Antibiotic Resistance: Where are the prevention opportunities?
Special issue from Global Health Action
Background to the special issue
While antibiotics are probably one of the most successful therapies in the history of medicine, over-use and inappropriate prescribing now threaten to effectively take us back into the pre-antibiotic era. We also risk rolling back important achievements of modern medicine, such as surgery with low risk of infection. The spread of resistance is being facilitated by increased global movement of people and food, as well as poor hygiene in hospitals.
With no novel classes of antibiotics in sight, partly because the pharmaceutical industry perceives low returns on investment, windows of opportunity for prevention must be identified urgently. Therefore, we need to increase awareness of antibiotic misuse, develop standard treatment guidelines for practitioners in different settings, restrict the availability of antibiotics and enforcing regulatory frameworks, while also supporting the development and assessment of the evidence-base for alternative strategies.
The critical importance of global action on antibiotic resistance is underscored by the fact that Dr. Tedros Adhanom Ghebreyesus, Director General at the World Health Organization (WHO), has made the topic one of WHO's key priorities under a newly appointed Assistant Director General, and this strong commitment is evident in his foreword to this Special Issue of Global Health Action:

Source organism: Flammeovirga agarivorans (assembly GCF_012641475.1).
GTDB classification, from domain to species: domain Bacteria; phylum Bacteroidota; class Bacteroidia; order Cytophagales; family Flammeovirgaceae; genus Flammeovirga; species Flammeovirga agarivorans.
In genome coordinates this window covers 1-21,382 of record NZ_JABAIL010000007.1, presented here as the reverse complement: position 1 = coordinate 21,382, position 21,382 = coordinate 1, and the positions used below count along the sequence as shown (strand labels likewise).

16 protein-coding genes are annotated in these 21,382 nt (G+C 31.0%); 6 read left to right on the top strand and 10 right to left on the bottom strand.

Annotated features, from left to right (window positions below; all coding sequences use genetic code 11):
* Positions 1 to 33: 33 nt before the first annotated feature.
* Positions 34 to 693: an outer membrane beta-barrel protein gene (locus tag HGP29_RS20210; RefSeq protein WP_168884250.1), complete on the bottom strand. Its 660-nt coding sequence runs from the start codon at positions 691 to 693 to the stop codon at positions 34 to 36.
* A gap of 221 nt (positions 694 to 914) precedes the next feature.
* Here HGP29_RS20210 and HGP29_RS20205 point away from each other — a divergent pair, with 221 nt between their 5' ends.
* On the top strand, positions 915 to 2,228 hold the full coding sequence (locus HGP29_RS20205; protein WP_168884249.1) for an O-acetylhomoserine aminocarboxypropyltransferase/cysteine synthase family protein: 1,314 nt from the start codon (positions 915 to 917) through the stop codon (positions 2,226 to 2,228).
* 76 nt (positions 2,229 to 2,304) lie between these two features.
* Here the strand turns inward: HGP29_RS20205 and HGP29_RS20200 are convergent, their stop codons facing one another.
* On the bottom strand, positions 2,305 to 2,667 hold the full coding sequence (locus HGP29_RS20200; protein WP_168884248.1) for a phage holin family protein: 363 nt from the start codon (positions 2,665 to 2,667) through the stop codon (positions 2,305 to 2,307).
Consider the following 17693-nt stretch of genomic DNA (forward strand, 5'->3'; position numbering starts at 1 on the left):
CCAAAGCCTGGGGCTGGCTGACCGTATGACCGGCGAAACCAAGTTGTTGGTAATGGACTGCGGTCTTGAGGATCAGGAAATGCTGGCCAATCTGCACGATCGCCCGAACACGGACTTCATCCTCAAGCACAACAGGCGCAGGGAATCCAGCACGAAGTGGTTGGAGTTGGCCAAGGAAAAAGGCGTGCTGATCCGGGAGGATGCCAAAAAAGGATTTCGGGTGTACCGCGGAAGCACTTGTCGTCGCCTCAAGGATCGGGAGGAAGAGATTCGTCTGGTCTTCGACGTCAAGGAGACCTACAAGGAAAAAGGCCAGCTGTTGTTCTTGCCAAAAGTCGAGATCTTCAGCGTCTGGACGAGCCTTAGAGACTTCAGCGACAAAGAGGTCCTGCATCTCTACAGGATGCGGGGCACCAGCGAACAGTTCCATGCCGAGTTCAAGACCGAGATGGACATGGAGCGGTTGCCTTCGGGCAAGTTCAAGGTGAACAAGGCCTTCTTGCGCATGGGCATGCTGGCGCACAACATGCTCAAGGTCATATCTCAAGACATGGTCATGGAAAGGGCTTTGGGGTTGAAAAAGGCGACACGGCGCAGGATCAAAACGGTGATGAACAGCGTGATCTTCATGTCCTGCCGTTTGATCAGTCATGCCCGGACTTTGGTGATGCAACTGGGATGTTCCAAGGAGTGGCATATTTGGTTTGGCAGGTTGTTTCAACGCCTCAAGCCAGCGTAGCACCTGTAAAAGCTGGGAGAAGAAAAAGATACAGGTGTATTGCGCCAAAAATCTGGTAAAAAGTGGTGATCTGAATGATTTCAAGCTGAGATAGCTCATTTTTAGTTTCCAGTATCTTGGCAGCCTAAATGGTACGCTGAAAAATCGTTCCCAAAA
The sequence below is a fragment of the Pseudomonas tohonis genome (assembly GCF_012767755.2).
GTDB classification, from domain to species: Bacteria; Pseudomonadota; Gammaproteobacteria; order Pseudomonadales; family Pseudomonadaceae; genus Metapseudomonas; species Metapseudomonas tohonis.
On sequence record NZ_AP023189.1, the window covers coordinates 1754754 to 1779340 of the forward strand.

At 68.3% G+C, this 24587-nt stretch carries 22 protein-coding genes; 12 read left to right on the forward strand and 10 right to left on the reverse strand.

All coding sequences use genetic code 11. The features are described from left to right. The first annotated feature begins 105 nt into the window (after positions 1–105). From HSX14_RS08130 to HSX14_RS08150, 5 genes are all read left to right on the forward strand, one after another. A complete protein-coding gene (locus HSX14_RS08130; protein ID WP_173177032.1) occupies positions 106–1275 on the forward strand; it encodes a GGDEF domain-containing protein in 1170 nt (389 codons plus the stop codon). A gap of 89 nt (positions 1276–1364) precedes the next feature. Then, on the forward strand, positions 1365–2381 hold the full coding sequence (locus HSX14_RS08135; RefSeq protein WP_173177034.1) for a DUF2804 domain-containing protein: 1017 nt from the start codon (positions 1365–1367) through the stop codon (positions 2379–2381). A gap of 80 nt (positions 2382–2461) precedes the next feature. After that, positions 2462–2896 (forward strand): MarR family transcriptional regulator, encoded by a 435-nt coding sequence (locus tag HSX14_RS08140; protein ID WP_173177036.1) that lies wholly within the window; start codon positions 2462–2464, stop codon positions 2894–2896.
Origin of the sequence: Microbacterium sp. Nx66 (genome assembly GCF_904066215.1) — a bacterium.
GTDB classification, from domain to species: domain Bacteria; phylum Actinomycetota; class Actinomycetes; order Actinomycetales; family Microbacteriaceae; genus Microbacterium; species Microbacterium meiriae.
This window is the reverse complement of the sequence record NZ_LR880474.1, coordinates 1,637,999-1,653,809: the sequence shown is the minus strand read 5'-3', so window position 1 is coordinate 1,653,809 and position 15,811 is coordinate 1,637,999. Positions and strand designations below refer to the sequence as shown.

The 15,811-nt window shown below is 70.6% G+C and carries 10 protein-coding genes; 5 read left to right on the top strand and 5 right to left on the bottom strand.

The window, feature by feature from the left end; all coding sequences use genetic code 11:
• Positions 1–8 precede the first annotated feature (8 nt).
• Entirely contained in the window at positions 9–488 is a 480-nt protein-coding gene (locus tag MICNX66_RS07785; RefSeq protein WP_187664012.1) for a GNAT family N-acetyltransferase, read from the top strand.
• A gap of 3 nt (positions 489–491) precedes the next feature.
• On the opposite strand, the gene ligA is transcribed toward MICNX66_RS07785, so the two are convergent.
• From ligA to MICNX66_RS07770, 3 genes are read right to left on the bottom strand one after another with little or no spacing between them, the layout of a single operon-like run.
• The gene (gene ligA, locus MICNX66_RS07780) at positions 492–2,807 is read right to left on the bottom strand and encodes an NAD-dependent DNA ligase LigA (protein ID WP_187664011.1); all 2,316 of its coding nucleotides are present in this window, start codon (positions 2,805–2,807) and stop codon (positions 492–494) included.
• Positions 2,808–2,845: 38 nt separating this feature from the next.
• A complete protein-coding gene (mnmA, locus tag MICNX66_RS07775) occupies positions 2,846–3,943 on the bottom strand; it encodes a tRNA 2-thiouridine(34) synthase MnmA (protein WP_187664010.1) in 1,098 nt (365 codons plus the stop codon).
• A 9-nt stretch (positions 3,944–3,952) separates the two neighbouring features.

"Preventing the extraordinary human, social, economic, and environmental costs of AMR requires significant investments in research, as well as sustained technical, societal and political action at the highest levels of global leadership. I therefore welcome this special issue devoted to the prevention of AMR. Sharing best practices and evidence-informed approaches to AMR control is critical to turn back the tide of this global public health crisis."
- Tedros Adhanom Ghebreyesus, Director General at the World Health Organization (WHO)
We welcome documented international, national, and local approaches for the control and prevention of antibiotic resistance. We acknowledge the potential of a One Health approach addressing human, animal, as well as environmental domains in this endeavour.
We welcome different types of contributions: empirical research, theoretical papers, methodological articles, commentaries reflecting on action, and systematic reviews. We invite papers with qualitative, quantitative and mixed methodologies. Please check the Types of Articles section in the Journal for an overview of the diversity of papers that Global Health Action publishes and our Instructions for Authors.
Please submit your manuscripts using our online submission system. In the 'Additional Information' section of the submission form, under 'Title of the Special Issue', select "Antibiotic Resistance".
This call for papers is open until 30th June 2020: manuscripts will be published as soon as they are accepted. We look forward to receiving contributions.